R.F.Wilson writes from London: It’s always a relief to find out that your central banker, this time it’s the Governor of the Bank of England, knows nothing. Yep, that’s what transpired when Sir Mervyn King went in front of the Treasury Select Committee to give his take on the Libor rigging scandal that is rocking the banking world at the moment. You might even say that it’s the number one hit in the chart of banking scandals, holding on to the top notch for the fifth consecutive week running.
Sir Merv, as he is lovingly known among bankers who can’t get enough of him, has been asked by the inquisitive MPs about his knowledge of the Libor scam and with a straight face answered that he only found out about it when it was reported in the news about two weeks ago. Had no idea it was happening, it seems. Was kept in the dark about it, the poor man, just as he had no idea that a financial crash was coming in 2008 and only learnt about it from the news bulletins on the box one morning after a hearty breakfast.
The only thing is that Sir Merv, as it transpired, had been discussing the Libor irregularities way back in 2008 with the then New York Federal Reserve boss, Tim Geithner, the current US Treasury Secretary. But when asked how that played out with his statement that he knew nothing about the fiddle, the boss of the Governor of BoE said that it was just a general discussion, as in: what do you think could happen if it turns out that banks are rigging the Libor rate?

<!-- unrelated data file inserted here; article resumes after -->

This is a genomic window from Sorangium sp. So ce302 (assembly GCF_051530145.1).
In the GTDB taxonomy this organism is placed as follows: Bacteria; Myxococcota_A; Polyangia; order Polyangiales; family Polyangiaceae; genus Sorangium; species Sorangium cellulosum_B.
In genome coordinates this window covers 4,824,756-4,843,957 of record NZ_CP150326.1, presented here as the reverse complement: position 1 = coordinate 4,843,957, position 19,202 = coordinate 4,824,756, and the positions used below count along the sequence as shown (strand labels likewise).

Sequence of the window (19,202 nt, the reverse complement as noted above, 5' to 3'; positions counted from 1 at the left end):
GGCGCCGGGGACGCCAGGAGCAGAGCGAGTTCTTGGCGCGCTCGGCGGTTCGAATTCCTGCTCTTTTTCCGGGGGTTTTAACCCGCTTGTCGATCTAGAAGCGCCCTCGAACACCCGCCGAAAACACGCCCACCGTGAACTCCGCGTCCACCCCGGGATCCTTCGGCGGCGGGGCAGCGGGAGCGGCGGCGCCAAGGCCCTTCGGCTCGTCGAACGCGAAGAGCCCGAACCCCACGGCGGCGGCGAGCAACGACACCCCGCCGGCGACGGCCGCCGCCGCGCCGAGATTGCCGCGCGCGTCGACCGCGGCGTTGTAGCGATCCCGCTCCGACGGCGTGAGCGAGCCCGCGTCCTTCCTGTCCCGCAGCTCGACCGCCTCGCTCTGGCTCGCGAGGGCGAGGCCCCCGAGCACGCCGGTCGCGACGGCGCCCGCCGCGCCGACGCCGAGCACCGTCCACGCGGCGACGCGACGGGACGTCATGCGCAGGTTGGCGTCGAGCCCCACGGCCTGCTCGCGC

Oh, so that’s how it happened, the MPs said. Thank you for clearing that one for us.
Sir Merv is stepping down soon, after a distinguished career as Governor of the BoE, with such highlights as sleepwalking into the financial crash, presiding over the biggest transfer of taxpayers money to banks under the guise of quantitative easing, failing to predict a single calamity in the financial world and producing some of the most ridiculous stats on inflation ever imaginable while keeping the base rate of interest at 0.5 per cent for, like, an eternity, without failing to notice that banks and other lenders paid no attention to it and charged their customers extortionate rates of interest.
That trick with the inflation rate should earn Sir Merv a Nobel Prize in economics, or an Oscar for the best presentation of financial bollocks ever, while keeping a straight face when plugging figures that have no connection to the real world. At the moment, having flooded the markets with £375 billion of electronically created new money, to buy up government IOUs from banks and other financial institutions so that they can plug their black holes with it, Sir Merv has now produced a drop in the inflation rate to the level of 2.4 per cent. That is some Harry Potter type of finances, if there is such thing as Harry Potter finances.
It is expected that Sir Mervyn will be writing his memoirs once he steps down and is expected to receive an advance of around $1 billion for it. And as some people are saying, he is worth every penny of it.